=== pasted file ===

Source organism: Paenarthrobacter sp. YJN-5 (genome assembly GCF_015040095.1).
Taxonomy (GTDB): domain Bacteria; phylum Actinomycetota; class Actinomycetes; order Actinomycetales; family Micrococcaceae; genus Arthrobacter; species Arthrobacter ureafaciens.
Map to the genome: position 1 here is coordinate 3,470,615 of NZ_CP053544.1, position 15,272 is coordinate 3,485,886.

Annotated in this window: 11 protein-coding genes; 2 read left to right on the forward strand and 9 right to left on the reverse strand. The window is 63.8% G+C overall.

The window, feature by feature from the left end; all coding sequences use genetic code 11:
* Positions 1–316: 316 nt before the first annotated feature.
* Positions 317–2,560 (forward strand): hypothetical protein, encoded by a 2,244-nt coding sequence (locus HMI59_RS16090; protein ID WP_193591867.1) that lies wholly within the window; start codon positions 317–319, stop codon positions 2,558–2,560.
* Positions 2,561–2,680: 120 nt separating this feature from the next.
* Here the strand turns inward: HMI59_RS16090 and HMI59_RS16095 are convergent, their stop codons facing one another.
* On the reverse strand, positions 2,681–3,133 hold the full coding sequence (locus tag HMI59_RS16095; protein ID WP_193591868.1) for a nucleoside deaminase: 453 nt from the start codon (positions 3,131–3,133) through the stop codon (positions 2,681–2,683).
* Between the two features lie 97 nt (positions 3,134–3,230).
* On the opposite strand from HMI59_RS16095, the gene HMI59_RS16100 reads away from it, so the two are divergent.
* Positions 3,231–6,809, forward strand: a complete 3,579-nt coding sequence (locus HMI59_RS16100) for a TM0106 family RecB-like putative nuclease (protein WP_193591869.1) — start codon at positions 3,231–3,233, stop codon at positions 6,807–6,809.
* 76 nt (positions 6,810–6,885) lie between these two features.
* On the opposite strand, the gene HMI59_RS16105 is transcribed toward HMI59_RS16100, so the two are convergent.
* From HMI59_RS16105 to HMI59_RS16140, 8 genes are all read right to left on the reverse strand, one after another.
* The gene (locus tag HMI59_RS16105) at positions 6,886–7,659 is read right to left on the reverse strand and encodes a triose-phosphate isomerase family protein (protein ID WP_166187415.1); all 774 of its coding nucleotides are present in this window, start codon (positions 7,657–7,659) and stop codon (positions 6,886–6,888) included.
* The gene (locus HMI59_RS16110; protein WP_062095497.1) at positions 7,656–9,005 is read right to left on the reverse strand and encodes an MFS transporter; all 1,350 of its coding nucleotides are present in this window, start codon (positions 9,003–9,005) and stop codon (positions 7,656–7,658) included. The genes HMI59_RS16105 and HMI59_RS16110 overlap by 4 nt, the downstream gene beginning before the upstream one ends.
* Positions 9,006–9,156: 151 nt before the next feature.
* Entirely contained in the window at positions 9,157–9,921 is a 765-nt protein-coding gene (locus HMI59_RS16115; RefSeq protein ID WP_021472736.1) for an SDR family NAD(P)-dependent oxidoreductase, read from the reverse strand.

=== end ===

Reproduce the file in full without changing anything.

Source organism: Paenarthrobacter sp. YJN-5 (genome assembly GCF_015040095.1).
Taxonomy (GTDB): domain Bacteria; phylum Actinomycetota; class Actinomycetes; order Actinomycetales; family Micrococcaceae; genus Arthrobacter; species Arthrobacter ureafaciens.
Map to the genome: position 1 here is coordinate 3,470,615 of NZ_CP053544.1, position 15,272 is coordinate 3,485,886.

Annotated in this window: 11 protein-coding genes; 2 read left to right on the forward strand and 9 right to left on the reverse strand. The window is 63.8% G+C overall.

The window, feature by feature from the left end; all coding sequences use genetic code 11:
* Positions 1–316: 316 nt before the first annotated feature.
* Positions 317–2,560 (forward strand): hypothetical protein, encoded by a 2,244-nt coding sequence (locus HMI59_RS16090; protein ID WP_193591867.1) that lies wholly within the window; start codon positions 317–319, stop codon positions 2,558–2,560.
* Positions 2,561–2,680: 120 nt separating this feature from the next.
* Here the strand turns inward: HMI59_RS16090 and HMI59_RS16095 are convergent, their stop codons facing one another.
* On the reverse strand, positions 2,681–3,133 hold the full coding sequence (locus tag HMI59_RS16095; protein ID WP_193591868.1) for a nucleoside deaminase: 453 nt from the start codon (positions 3,131–3,133) through the stop codon (positions 2,681–2,683).
* Between the two features lie 97 nt (positions 3,134–3,230).
* On the opposite strand from HMI59_RS16095, the gene HMI59_RS16100 reads away from it, so the two are divergent.
* Positions 3,231–6,809, forward strand: a complete 3,579-nt coding sequence (locus HMI59_RS16100) for a TM0106 family RecB-like putative nuclease (protein WP_193591869.1) — start codon at positions 3,231–3,233, stop codon at positions 6,807–6,809.
* 76 nt (positions 6,810–6,885) lie between these two features.
* On the opposite strand, the gene HMI59_RS16105 is transcribed toward HMI59_RS16100, so the two are convergent.
* From HMI59_RS16105 to HMI59_RS16140, 8 genes are all read right to left on the reverse strand, one after another.
* The gene (locus tag HMI59_RS16105) at positions 6,886–7,659 is read right to left on the reverse strand and encodes a triose-phosphate isomerase family protein (protein ID WP_166187415.1); all 774 of its coding nucleotides are present in this window, start codon (positions 7,657–7,659) and stop codon (positions 6,886–6,888) included.
* The gene (locus HMI59_RS16110; protein WP_062095497.1) at positions 7,656–9,005 is read right to left on the reverse strand and encodes an MFS transporter; all 1,350 of its coding nucleotides are present in this window, start codon (positions 9,003–9,005) and stop codon (positions 7,656–7,658) included. The genes HMI59_RS16105 and HMI59_RS16110 overlap by 4 nt, the downstream gene beginning before the upstream one ends.
* Positions 9,006–9,156: 151 nt before the next feature.
* Entirely contained in the window at positions 9,157–9,921 is a 765-nt protein-coding gene (locus HMI59_RS16115; RefSeq protein ID WP_021472736.1) for an SDR family NAD(P)-dependent oxidoreductase, read from the reverse strand.